Scholarship

Colloquium on Localism, Popular Constitutionalism, Preemption, and Firearms

At the end of April, the Center for Firearms Law was delighted to host a colloquium on the topic of Localism, Popular Constitutionalism, Preemption, and Firearms.   Veterans of state and local government law and constitutional law,  as well as new voices, all convened (via Zoom) for a wide-ranging discussion on the intersections between local regulation, preemption, immigration, pandemic response, and firearms.

The participants were Joseph Blocher (Duke), Richard Briffault (Columbia), Jake Charles (Duke), Katherine Mims Crocker (William & Mary), Dave Fagundes (Houston), Shawn Fields (Campbell), Pratheepan Gulasekaram (Santa Clara), Alli Orr Larsen (William & Mary), Darrell Miller (Duke), Rich Schragger (UVA), Ken Stahl  (Chapman), Rick Su (UNC), and Sarah Swan (FSU).

We had initially planned for the colloquium to be in person and hosted at Duke, but the coronavirus intervened, and we instead conducted the event entirely online.   Aside from the inability to grab a meal and a drink together, we were pleased with the results.   The papers were engaging, and the discussion insightful and timely.

Of particular interest was the issue of Second Amendment sanctuaries and how they correspond (or fail to correspond) to the law and politics surrounding immigration sanctuaries.   It was especially rewarding to have persons with deep interest and experience in other areas of law connect their knowledge to the developing field of firearms law.

This week we’ll be publishing blog posts by many of the scholars who participated in the colloquium.

Scholarship Highlight: New Articles Call for Re-Examining Second Amendment Issues

A few new pieces of legal scholarship were published recently and have just have popped up on Westlaw, including from frequent guest blogger Dru Stevenson and the Center’s own Joseph Blocher. The articles address important questions at the heart of debates over the Second Amendment. (Two of the articles, Stevenson and Kelly, I could only find available on Westlaw, so the links lead there rather than to a PDF.) Check them out below!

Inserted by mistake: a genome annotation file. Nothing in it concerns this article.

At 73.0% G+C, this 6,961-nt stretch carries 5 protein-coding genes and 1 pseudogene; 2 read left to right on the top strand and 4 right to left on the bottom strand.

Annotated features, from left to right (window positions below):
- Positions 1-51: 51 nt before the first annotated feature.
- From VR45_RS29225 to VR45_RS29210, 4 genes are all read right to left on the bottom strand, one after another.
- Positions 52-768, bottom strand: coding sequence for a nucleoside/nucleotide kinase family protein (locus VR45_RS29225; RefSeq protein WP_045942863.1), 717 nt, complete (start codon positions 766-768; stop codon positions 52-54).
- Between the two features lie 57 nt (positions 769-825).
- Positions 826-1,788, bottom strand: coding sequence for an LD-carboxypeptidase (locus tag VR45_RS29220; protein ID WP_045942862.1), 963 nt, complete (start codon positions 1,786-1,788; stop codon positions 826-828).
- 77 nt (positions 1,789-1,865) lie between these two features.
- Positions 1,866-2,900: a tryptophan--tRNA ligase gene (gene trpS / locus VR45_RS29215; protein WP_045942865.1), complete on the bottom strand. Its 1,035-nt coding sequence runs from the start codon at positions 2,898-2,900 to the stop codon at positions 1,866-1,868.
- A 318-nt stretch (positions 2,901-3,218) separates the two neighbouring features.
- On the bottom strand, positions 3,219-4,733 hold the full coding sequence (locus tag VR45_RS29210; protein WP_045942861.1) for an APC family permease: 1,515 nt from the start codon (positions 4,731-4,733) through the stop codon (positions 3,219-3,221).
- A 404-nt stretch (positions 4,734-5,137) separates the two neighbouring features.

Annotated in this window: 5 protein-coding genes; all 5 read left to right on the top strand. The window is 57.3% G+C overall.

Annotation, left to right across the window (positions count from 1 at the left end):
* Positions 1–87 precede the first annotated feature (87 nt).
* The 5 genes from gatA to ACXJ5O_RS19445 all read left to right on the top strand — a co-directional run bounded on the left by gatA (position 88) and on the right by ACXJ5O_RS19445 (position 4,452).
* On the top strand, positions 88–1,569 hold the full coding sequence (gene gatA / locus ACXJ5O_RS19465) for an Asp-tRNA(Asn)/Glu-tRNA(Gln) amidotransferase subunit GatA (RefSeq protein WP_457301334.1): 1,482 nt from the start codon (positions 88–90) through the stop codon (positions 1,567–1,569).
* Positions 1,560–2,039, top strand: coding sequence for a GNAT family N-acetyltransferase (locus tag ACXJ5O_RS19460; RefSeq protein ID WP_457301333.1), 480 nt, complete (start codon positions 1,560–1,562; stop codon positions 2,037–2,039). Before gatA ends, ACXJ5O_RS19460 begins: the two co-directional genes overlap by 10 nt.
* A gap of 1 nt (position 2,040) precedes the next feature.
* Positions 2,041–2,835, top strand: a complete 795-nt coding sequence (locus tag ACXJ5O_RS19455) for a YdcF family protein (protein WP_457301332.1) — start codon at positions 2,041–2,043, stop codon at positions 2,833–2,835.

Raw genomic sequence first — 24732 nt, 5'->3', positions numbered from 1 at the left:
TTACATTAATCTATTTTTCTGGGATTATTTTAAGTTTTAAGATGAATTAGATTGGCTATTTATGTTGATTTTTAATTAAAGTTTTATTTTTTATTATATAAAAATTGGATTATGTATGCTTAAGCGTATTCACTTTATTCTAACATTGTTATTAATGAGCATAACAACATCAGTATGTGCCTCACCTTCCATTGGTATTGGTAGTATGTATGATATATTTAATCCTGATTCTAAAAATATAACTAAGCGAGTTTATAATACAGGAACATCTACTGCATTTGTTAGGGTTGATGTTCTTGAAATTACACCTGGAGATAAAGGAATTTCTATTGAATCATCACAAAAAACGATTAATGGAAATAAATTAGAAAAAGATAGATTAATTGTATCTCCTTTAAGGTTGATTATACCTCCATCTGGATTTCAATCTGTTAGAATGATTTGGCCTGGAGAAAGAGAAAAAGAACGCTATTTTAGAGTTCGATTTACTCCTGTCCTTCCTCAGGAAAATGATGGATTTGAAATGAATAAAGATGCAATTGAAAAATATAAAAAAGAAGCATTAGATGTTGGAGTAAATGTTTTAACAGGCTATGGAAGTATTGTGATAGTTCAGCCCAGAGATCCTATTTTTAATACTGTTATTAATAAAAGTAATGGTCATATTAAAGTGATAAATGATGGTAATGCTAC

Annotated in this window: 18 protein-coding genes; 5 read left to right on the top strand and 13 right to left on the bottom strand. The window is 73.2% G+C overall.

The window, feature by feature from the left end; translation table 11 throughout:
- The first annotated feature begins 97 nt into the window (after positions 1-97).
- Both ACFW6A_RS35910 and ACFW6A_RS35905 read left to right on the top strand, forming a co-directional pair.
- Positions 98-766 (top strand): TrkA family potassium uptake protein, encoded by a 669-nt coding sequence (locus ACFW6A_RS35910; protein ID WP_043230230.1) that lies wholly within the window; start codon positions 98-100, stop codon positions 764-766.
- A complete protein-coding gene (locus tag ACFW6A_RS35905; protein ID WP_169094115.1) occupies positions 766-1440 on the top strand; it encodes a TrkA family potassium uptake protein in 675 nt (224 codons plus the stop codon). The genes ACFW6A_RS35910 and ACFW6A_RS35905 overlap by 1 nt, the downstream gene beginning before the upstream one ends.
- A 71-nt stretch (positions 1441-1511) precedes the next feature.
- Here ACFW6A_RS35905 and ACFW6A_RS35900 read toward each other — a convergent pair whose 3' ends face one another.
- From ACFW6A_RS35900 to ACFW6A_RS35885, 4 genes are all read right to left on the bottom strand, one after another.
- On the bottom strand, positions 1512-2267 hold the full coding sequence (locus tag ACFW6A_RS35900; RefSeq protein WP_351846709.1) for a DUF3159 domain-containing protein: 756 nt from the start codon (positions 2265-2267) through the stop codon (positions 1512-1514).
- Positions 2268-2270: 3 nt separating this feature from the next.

Firearm Policy and Alcohol Abuse

In my forthcoming article, The Complex Interplay Between the Controlled Substances Act and the Gun Control Act, I focus on 18 U.S.C. §922(g)(3), which in its current form incorporates the Controlled Substances Act (CSA) by reference and thereby prohibits violators of the CSA from possessing a firearm. This statutory intersection currently results in more than 14,200 individuals per year failing a background check for gun purchases, and around two hundred prosecutions per year for possession of guns by drug users as the lead charge.  Circuit courts have consistently upheld the constitutionality of §922(g)(3), even in the years after Heller.

Scholarship Highlight: Sanctuary Jurisdictions

Shawn Fields has posted an original and through-provoking new paper on Second Amendment Sanctuaries that will be published in the Northwestern Law Review later this year. From the abstract:

The term “sanctuary” has long expressed a sympathy for immigrants’ rights and resistance to federal immigration enforcement. Recently, the word has become associated with another divisive political topic, as local governments have begun declaring themselves “Second Amendment Sanctuaries” in defiance of statewide gun control measures they deem unconstitutional. This gun rights resistance movement not only flips the political script on the nature of sanctuaries but presents important and challenging questions about local-state power sharing, the proper scope of “subfederal commandeering,” and the role of coordinate branches in constitutional decision making.

This Article provides the first scholarly treatment of Second Amendment Sanctuaries. In doing so, it explores both the unique facets of this new localism and the broader implications for sanctuary movements generally. Most early commentary on Second Amendment Sanctuaries dismisses them as purely symbolic and presumptively invalid pursuant to state preemption principles and the judicial supremacy model of constitutional interpretation. This Article challenges that narrative and articulates a theory of limited viability for these and other local intrastate resistance movements.